ne of the first conversations I had, when I moved into halls in London, was during a freshers mixer: "How much did you pay for school?" one person asked the room. At that moment, I met more people that had attended private school than I had in my entire 18 years of life previous to that.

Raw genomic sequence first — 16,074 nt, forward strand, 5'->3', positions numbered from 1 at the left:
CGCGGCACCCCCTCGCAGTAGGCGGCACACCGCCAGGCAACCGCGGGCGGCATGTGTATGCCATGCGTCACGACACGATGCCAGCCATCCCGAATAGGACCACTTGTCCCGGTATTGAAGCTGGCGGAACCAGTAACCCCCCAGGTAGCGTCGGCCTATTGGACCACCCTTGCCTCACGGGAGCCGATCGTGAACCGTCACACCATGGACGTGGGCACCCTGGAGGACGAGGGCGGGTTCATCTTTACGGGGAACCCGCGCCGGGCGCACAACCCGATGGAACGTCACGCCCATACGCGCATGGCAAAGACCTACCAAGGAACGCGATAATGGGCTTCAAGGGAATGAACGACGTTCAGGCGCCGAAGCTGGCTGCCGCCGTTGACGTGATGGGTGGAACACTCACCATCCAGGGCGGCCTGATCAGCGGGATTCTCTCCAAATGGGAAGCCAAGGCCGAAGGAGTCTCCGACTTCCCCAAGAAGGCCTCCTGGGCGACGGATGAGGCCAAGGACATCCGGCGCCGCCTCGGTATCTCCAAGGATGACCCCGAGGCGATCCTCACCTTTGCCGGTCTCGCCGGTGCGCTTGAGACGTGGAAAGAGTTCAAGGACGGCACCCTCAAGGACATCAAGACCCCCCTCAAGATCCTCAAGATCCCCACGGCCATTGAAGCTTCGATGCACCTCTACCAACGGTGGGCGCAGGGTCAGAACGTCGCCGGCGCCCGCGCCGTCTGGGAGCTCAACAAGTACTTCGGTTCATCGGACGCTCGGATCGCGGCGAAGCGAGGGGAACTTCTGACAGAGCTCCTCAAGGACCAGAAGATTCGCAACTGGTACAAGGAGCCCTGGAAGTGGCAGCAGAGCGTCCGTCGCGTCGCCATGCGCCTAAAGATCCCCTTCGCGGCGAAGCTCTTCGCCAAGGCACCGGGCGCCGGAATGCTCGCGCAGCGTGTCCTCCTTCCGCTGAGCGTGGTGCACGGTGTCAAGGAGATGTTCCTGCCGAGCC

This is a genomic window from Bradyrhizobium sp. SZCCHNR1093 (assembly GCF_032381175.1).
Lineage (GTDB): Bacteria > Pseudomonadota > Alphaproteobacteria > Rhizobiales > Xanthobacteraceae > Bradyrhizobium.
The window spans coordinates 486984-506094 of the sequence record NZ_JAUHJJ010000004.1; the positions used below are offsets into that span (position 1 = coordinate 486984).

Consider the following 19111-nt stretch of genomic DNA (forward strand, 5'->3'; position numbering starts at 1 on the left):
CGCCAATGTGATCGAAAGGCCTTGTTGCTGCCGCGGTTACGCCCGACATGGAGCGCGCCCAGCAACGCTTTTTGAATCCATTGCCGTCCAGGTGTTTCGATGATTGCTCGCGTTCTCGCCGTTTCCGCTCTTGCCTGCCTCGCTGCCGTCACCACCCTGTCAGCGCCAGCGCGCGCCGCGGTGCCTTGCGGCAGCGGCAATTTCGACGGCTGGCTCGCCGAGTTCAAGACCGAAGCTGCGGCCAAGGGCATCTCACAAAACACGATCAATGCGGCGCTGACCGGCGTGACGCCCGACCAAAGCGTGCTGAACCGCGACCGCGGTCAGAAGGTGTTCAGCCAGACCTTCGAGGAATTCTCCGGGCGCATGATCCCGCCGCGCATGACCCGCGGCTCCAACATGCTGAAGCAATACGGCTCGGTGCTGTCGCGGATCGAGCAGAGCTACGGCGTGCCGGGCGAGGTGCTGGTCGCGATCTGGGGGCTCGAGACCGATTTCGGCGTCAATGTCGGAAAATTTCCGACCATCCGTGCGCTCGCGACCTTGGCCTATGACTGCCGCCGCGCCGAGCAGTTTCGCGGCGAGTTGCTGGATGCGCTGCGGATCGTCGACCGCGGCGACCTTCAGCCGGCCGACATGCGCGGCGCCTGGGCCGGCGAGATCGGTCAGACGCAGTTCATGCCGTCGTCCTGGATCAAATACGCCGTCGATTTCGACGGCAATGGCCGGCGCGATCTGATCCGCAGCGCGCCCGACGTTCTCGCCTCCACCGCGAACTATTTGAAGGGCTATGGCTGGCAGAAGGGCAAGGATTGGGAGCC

Simply put, I was underprepared for the wealth I was about to encounter at Central Saint Martins, my chosen and dream university, and its adjacent circles I would move in afterwards. Not for how much it would cost to keep up socially or for the class currency of understanding certain behaviours.